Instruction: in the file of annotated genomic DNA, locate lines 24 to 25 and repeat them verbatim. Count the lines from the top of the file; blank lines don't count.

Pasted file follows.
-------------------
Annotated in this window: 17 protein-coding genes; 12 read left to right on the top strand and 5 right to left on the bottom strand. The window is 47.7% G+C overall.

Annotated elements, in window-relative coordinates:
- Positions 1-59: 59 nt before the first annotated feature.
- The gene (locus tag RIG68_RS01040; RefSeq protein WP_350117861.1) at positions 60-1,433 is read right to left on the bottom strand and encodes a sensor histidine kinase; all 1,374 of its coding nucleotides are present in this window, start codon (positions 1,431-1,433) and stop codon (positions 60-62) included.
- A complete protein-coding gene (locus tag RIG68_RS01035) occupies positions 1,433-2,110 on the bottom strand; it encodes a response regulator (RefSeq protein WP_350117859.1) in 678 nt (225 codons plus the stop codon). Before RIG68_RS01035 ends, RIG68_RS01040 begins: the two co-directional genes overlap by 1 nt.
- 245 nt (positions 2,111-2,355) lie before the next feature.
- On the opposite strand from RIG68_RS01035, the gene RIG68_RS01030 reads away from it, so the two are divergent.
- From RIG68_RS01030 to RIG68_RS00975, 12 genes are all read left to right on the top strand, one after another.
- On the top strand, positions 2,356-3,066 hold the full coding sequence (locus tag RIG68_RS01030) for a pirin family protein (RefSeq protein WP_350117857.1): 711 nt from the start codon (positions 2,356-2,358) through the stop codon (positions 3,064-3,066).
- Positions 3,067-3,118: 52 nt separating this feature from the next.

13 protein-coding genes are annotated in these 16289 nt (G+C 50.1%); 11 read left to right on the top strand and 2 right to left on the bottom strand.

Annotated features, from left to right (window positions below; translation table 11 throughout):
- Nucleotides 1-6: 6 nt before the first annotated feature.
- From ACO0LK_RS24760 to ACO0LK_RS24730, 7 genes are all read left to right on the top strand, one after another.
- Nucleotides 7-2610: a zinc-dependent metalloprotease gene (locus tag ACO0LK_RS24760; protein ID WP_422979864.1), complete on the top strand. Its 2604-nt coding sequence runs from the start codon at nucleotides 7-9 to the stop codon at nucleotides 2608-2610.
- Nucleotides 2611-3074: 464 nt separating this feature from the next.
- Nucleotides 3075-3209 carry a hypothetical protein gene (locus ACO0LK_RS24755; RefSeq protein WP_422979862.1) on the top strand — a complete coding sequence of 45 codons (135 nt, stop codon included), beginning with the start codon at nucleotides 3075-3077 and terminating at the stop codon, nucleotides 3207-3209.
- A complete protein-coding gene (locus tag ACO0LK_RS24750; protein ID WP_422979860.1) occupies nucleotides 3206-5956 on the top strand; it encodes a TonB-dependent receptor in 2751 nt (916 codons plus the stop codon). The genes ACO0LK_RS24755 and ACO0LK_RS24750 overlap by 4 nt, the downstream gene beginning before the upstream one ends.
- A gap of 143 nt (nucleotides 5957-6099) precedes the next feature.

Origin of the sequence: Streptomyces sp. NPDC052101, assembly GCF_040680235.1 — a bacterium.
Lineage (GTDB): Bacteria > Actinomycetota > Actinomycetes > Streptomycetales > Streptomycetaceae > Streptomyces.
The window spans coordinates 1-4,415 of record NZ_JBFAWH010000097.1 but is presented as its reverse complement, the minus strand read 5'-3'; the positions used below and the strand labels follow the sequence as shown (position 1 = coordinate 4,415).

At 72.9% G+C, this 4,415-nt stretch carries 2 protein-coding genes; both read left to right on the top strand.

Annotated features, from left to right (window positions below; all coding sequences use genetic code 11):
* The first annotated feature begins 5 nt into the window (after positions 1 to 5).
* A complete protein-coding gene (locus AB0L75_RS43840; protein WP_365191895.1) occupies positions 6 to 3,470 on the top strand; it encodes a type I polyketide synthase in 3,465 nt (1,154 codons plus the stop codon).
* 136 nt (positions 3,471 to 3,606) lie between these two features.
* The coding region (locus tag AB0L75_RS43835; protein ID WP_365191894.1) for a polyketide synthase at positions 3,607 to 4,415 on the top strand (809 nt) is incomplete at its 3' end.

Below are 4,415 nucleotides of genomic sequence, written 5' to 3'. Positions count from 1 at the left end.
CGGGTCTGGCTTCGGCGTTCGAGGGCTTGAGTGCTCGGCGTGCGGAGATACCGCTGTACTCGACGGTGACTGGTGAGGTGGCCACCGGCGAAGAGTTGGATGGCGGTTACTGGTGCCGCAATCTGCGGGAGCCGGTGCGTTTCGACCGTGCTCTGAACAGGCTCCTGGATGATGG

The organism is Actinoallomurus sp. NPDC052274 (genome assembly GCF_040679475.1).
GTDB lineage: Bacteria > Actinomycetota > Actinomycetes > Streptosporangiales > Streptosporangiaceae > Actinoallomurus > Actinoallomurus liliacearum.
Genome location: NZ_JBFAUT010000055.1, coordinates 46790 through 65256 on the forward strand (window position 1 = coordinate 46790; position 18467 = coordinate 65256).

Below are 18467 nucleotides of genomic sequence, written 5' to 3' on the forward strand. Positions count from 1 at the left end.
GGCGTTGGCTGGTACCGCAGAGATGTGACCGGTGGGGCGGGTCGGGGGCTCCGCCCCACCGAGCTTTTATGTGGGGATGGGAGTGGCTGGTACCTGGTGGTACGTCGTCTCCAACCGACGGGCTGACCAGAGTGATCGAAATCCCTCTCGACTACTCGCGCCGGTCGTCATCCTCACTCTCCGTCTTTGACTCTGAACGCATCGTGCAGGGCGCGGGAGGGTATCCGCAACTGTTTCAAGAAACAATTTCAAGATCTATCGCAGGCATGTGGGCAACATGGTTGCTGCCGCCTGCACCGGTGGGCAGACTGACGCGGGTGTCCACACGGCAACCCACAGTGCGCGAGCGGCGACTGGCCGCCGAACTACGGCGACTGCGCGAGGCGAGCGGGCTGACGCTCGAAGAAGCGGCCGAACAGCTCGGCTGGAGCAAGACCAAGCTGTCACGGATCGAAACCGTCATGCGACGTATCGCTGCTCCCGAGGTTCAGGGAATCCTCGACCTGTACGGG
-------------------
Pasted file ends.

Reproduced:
Annotated features, from left to right (window positions below; all coding sequences use genetic code 11):
* The first annotated feature begins 5 nt into the window (after positions 1 to 5).